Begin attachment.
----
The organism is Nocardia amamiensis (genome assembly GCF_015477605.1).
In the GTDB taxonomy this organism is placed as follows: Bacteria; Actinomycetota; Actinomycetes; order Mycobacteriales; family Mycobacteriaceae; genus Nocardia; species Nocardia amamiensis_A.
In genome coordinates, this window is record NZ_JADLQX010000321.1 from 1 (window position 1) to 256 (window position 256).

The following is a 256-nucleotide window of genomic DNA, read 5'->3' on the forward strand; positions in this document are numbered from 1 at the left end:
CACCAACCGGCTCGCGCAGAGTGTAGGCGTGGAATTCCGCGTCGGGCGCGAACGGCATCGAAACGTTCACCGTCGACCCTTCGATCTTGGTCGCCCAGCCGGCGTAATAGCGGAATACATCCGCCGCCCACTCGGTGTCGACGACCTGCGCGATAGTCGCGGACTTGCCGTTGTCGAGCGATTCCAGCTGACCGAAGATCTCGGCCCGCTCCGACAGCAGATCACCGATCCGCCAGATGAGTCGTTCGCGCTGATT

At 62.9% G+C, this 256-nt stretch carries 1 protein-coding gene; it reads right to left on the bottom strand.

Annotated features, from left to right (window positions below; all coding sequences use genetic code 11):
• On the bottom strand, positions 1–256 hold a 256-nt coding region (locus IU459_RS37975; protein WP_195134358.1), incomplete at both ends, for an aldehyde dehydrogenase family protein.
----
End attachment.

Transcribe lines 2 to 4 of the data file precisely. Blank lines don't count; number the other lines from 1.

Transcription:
In the GTDB taxonomy this organism is placed as follows: Bacteria; Actinomycetota; Actinomycetes; order Mycobacteriales; family Mycobacteriaceae; genus Nocardia; species Nocardia amamiensis_A.
In genome coordinates, this window is record NZ_JADLQX010000321.1 from 1 (window position 1) to 256 (window position 256).

The following is a 256-nucleotide window of genomic DNA, read 5'->3' on the forward strand; positions in this document are numbered from 1 at the left end: